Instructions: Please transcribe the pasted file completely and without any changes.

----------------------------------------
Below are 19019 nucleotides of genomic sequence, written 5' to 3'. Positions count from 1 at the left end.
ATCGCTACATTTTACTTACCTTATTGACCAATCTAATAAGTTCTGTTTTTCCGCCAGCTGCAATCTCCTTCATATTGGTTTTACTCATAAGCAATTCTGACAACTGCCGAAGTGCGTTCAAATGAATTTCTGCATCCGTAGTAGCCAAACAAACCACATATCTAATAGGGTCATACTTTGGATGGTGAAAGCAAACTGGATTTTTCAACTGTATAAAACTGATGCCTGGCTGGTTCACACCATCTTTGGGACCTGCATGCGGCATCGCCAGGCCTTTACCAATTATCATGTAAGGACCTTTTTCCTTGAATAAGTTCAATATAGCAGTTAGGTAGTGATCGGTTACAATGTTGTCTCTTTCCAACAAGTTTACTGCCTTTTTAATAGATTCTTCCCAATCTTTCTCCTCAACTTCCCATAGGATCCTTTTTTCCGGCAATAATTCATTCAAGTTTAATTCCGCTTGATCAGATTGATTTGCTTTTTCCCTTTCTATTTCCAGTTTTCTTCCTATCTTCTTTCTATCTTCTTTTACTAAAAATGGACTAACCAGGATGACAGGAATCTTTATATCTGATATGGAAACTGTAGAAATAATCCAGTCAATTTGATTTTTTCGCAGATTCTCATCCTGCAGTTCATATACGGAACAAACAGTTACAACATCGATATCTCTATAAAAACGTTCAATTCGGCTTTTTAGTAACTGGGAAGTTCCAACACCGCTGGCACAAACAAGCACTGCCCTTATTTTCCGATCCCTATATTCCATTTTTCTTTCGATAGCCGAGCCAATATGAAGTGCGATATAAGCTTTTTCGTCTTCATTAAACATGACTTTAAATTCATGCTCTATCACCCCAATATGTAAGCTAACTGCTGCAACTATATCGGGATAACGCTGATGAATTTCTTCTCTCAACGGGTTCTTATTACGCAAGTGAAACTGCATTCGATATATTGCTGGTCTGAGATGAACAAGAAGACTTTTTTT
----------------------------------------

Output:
Below are 19019 nucleotides of genomic sequence, written 5' to 3'. Positions count from 1 at the left end.
ATCGCTACATTTTACTTACCTTATTGACCAATCTAATAAGTTCTGTTTTTCCGCCAGCTGCAATCTCCTTCATATTGGTTTTACTCATAAGCAATTCTGACAACTGCCGAAGTGCGTTCAAATGAATTTCTGCATCCGTAGTAGCCAAACAAACCACATATCTAATAGGGTCATACTTTGGATGGTGAAAGCAAACTGGATTTTTCAACTGTATAAAACTGATGCCTGGCTGGTTCACACCATCTTTGGGACCTGCATGCGGCATCGCCAGGCCTTTACCAATTATCATGTAAGGACCTTTTTCCTTGAATAAGTTCAATATAGCAGTTAGGTAGTGATCGGTTACAATGTTGTCTCTTTCCAACAAGTTTACTGCCTTTTTAATAGATTCTTCCCAATCTTTCTCCTCAACTTCCCATAGGATCCTTTTTTCCGGCAATAATTCATTCAAGTTTAATTCCGCTTGATCAGATTGATTTGCTTTTTCCCTTTCTATTTCCAGTTTTCTTCCTATCTTCTTTCTATCTTCTTTTACTAAAAATGGACTAACCAGGATGACAGGAATCTTTATATCTGATATGGAAACTGTAGAAATAATCCAGTCAATTTGATTTTTTCGCAGATTCTCATCCTGCAGTTCATATACGGAACAAACAGTTACAACATCGATATCTCTATAAAAACGTTCAATTCGGCTTTTTAGTAACTGGGAAGTTCCAACACCGCTGGCACAAACAAGCACTGCCCTTATTTTCCGATCCCTATATTCCATTTTTCTTTCGATAGCCGAGCCAATATGAAGTGCGATATAAGCTTTTTCGTCTTCATTAAACATGACTTTAAATTCATGCTCTATCACCCCAATATGTAAGCTAACTGCTGCAACTATATCGGGATAACGCTGATGAATTTCTTCTCTCAACGGGTTCTTATTACGCAAGTGAAACTGCATTCGATATATTGCTGGTCTGAGATGAACAAGAAGACTTTTTTT